Now that we have the basics down, we need to know how to combine and separate fractions using mathematical operations. For all operations with fractions, it’s helpful to turn all mixed numbers into improper fractions *first*.

*Addition and Subtraction*—When adding or subtracting fractions, the important thing to remember is that the two fractions *must have a common denominator*. If you remember that, you’ll be well on your way to victory.

To get common denominators, first find the Least Common Multiple (LCM) of the denominators (or *Least Common Denominator* = *LCD*).

For example, the LCD of and is .

Next, multiply the numerator and the denominator of the fraction (one at a time) by the factor which will turn the denominator into the LCD:

, and

Next, let’s look at an example that you probably already know. What’s a quarter plus 2 quarters? Why, that’s three quarters, or 75 cents! This is a great example to remember because it will remind you of the basics: *when adding, DON’T add the denominators*.

To summarize, here are the steps to add or subtract fractions, along with an example for each.

1) Rewrite the fractions with common denominators.

2) Add the numerators, keep the denominators.

3) Reduce if necessary (also check to see which form is required).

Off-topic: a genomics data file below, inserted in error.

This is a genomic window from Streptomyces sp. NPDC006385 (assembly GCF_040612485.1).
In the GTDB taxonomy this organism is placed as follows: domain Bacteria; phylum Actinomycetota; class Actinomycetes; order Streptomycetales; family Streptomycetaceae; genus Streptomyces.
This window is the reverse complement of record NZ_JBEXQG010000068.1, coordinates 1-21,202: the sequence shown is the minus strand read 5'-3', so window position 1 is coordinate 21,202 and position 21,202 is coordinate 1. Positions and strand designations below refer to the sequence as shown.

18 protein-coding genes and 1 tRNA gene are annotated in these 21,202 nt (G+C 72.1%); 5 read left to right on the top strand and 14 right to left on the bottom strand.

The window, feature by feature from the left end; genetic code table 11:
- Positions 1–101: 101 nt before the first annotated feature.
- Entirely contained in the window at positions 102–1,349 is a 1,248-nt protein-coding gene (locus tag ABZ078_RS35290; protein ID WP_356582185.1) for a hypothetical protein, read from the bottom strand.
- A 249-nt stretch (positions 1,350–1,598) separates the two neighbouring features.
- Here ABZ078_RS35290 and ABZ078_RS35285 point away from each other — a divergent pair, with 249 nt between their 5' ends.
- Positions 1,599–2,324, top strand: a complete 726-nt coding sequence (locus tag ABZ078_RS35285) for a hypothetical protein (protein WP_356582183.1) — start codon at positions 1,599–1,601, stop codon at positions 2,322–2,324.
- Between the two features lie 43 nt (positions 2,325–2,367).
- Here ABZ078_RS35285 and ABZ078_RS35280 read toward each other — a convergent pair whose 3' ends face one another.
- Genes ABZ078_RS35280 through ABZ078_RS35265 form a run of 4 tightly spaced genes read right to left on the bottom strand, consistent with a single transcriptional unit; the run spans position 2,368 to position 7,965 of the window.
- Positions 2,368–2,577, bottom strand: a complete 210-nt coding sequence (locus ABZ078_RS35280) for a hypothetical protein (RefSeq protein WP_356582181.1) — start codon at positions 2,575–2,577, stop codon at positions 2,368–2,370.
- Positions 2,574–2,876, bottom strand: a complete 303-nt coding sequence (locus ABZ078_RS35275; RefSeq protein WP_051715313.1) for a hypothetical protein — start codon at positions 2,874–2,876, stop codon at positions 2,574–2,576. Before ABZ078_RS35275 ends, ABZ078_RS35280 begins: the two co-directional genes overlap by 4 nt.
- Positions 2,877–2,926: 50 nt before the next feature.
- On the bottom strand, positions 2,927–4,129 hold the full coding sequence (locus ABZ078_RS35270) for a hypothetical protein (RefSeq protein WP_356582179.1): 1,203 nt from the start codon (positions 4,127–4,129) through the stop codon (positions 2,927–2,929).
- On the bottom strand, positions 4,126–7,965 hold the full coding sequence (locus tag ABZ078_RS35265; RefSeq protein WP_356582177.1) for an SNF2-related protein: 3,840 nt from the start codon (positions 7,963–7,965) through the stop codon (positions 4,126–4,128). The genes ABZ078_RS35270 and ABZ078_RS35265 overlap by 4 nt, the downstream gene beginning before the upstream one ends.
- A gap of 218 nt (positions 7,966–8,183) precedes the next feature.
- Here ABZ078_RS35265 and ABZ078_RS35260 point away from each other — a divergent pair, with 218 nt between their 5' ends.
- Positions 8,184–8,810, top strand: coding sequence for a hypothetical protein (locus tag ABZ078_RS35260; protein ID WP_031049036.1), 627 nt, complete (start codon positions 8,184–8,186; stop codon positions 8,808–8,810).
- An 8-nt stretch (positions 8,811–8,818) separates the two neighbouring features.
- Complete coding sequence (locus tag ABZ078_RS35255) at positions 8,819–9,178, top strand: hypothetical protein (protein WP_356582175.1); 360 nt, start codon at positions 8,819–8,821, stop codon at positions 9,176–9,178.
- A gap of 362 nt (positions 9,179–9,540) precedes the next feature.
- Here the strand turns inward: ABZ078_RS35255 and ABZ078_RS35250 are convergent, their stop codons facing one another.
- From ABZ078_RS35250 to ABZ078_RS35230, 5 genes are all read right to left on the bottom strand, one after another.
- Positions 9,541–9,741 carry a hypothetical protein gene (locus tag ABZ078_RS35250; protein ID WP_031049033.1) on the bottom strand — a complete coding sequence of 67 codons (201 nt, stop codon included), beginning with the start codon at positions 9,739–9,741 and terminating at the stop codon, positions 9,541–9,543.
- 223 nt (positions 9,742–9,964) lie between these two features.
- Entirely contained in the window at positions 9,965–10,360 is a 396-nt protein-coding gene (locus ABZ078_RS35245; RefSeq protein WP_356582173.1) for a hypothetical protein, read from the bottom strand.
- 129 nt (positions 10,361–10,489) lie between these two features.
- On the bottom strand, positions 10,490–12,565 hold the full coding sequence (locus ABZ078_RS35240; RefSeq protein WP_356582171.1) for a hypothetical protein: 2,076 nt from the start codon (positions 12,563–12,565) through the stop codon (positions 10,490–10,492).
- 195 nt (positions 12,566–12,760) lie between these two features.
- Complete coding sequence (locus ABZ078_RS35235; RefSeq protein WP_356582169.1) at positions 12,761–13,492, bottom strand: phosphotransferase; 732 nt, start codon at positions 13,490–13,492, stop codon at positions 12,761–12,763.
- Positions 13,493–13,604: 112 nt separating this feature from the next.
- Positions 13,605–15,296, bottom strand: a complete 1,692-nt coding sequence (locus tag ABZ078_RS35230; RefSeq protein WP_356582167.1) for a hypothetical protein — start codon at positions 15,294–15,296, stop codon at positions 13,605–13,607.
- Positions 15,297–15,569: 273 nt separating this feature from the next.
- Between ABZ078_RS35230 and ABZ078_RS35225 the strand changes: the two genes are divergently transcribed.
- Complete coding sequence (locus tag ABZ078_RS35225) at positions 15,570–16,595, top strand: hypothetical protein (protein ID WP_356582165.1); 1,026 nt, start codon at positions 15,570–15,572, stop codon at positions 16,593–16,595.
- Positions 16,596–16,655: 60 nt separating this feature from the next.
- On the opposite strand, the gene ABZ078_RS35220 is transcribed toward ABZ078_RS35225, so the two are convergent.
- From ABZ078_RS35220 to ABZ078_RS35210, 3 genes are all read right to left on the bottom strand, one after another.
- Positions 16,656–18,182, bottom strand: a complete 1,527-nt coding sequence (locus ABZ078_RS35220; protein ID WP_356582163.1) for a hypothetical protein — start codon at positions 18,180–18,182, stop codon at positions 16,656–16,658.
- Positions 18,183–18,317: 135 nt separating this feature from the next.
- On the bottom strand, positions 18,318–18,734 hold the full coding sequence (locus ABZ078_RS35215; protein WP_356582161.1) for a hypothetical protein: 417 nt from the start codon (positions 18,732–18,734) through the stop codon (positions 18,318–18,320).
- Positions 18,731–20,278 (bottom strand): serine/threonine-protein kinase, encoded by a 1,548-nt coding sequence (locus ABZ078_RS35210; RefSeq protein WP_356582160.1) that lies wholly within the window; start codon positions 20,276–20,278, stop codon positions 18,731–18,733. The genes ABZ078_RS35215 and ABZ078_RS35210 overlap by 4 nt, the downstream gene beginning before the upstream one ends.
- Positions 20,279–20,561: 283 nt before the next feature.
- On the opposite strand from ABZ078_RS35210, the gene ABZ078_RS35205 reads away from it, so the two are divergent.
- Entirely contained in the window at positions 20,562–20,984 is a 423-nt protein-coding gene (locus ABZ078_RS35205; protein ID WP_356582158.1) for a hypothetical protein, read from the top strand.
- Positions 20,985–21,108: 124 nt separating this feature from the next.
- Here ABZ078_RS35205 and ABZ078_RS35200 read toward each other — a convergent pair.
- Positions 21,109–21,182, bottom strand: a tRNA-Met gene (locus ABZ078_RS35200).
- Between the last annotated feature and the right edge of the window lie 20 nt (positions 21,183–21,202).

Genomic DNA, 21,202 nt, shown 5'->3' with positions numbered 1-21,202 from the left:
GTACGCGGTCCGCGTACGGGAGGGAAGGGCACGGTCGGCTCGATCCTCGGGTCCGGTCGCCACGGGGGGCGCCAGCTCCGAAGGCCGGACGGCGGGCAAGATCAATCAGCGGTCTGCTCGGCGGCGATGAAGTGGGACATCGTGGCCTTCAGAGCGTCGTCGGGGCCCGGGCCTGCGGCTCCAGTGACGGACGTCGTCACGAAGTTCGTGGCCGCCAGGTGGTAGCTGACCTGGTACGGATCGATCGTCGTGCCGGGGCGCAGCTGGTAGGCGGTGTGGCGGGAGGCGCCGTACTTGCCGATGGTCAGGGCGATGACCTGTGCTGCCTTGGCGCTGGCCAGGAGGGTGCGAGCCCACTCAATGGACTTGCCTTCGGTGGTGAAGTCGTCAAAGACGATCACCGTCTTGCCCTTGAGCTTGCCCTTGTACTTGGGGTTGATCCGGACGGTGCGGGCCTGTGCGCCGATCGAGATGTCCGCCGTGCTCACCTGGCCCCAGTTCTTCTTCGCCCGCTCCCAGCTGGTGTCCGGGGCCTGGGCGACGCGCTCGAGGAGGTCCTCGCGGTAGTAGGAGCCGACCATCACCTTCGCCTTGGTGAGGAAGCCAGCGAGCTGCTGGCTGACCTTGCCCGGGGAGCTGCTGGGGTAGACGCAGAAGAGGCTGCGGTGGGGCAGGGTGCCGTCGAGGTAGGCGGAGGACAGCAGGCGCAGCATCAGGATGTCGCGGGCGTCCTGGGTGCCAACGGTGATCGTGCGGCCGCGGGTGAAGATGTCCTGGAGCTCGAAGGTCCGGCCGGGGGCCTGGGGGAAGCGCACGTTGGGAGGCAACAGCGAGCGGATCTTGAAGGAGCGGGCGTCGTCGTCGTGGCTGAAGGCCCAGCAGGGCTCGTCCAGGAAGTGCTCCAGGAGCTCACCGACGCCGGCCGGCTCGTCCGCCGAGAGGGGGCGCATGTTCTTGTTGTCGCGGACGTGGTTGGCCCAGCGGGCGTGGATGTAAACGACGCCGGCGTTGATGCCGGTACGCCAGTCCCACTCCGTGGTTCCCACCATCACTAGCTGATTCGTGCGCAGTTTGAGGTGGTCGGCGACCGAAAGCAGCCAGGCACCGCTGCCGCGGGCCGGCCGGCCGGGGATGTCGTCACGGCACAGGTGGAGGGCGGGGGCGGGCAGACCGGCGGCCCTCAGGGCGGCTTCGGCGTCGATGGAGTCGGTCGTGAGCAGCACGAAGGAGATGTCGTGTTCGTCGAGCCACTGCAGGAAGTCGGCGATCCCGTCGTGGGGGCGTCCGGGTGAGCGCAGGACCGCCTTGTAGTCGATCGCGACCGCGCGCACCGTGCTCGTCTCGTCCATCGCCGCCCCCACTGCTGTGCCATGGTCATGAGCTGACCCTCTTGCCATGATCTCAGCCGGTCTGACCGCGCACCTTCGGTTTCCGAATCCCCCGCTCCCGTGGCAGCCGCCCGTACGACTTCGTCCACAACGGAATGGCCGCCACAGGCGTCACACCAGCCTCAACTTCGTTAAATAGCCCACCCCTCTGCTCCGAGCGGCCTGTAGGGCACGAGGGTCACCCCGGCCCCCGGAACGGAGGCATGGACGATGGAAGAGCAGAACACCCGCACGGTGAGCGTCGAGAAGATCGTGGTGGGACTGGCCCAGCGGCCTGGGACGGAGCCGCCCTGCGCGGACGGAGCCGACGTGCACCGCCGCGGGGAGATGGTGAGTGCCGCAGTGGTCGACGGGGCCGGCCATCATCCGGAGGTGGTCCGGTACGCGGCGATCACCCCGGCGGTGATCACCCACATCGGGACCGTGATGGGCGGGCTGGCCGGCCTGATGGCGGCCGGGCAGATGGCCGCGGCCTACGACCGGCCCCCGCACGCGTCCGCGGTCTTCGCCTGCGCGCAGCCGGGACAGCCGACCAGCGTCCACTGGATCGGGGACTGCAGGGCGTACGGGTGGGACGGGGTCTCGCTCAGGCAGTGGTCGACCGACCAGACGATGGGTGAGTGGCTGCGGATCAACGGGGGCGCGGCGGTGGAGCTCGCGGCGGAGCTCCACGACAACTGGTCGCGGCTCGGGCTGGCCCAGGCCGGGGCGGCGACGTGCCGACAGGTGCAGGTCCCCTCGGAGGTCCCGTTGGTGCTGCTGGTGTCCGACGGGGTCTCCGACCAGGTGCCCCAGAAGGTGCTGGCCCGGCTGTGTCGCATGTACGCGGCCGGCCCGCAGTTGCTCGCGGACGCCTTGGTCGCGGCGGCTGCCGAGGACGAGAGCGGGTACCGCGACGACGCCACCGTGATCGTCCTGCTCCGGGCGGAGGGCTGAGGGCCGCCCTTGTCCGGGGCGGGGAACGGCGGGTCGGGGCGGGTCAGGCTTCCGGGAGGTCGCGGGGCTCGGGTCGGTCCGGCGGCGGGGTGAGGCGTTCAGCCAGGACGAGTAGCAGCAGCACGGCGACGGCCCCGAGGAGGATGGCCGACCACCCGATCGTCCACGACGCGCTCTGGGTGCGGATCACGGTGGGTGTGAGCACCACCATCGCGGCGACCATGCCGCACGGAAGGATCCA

41 and 35 have no common factors, so is the answer.

If a mixed number is required,

*Multiplication*—Multiplication is the easiest operation when it comes to fractions. Simply multiply the numerators and the denominators. Simplify if necessary.

Example:

Now reduce (simplify):

So,

Intuitively, if you like to bake, this should make sense. You might be using a recipe that calls for a half of a cup of flour. But maybe you only want to make a half of the recipe. So, what’s half of a half cup, or of a cup? You probably know the answer is a quarter cup. Mathematically, this is consistent with

*Division*—To divide fractions, multiply the first by the *reciprocal* of the second. The reciprocal is the *multiplicative inverse* ( and are reciprocals).

We’ve developed a helpful way to remember this. It’s one of your favorite fast food chains’ younger brother, *KCF* (not to be confused with the real one). *KCF* stands for *Keep, Change, Flip*. It tells you what to do with each item in a division of fractions problem.

Here’s how to use it. Start by writing the expression or equation in the top row of boxes, then do what it says to each item and write the result in the bottom row of boxes. Then carry out what your new figures say to do.

To do this without actually drawing a chart, just start from the leftmost item, “keep, change, and flip.”